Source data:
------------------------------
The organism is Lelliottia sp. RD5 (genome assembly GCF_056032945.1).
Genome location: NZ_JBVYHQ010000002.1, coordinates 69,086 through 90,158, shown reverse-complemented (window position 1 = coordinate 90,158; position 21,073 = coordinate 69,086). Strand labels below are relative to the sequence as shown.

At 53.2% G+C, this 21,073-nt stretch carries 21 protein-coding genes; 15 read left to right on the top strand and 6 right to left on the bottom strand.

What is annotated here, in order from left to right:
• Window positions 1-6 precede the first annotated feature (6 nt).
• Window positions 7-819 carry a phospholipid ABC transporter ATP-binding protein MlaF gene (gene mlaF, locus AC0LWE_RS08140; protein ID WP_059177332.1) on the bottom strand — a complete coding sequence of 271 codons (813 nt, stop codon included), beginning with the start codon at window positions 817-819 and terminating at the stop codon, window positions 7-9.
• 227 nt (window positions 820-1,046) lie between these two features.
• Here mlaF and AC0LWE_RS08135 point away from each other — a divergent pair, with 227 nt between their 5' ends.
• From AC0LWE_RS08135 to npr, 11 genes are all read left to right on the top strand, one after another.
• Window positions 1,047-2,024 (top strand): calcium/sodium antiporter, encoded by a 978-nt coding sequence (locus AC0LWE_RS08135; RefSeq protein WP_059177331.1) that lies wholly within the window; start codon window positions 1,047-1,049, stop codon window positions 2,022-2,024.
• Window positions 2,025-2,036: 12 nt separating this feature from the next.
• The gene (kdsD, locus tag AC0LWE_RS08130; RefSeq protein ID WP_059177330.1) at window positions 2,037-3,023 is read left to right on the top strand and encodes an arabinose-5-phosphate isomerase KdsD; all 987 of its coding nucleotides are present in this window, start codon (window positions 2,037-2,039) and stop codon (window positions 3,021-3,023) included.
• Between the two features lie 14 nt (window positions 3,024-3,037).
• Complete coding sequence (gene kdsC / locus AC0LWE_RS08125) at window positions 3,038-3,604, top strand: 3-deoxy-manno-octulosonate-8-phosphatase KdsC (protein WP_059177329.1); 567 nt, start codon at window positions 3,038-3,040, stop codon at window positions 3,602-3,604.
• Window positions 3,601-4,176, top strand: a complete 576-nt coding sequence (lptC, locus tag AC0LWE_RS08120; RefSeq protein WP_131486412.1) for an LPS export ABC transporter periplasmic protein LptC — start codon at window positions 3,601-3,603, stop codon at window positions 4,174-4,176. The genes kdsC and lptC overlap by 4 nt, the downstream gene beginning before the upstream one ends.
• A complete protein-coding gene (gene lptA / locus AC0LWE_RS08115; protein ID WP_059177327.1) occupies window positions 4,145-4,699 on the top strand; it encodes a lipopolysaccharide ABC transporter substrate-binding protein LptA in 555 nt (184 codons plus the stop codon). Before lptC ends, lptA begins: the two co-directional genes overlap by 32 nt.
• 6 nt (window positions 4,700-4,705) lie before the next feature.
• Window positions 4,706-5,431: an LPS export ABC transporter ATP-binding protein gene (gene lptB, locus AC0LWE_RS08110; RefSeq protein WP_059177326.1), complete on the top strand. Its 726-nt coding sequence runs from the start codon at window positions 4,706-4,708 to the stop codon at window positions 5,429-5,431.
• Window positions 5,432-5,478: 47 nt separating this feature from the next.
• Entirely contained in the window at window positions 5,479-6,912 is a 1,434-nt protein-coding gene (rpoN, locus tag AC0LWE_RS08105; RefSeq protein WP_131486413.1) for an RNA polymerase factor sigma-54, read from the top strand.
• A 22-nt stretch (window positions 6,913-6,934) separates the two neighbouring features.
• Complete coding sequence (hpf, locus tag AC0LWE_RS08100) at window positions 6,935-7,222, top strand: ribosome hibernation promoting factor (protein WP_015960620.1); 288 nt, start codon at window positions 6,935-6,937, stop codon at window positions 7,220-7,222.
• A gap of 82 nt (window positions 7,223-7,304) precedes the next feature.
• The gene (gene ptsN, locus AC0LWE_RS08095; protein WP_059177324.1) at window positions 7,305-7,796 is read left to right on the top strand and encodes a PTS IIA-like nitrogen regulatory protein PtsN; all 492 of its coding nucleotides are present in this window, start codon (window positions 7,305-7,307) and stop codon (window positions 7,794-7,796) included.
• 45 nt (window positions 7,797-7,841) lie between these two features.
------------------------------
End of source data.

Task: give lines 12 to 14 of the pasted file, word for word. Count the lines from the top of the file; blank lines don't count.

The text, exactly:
• The gene (kdsD, locus tag AC0LWE_RS08130; RefSeq protein ID WP_059177330.1) at window positions 2,037-3,023 is read left to right on the top strand and encodes an arabinose-5-phosphate isomerase KdsD; all 987 of its coding nucleotides are present in this window, start codon (window positions 2,037-2,039) and stop codon (window positions 3,021-3,023) included.
• Between the two features lie 14 nt (window positions 3,024-3,037).
• Complete coding sequence (gene kdsC / locus AC0LWE_RS08125) at window positions 3,038-3,604, top strand: 3-deoxy-manno-octulosonate-8-phosphatase KdsC (protein WP_059177329.1); 567 nt, start codon at window positions 3,038-3,040, stop codon at window positions 3,602-3,604.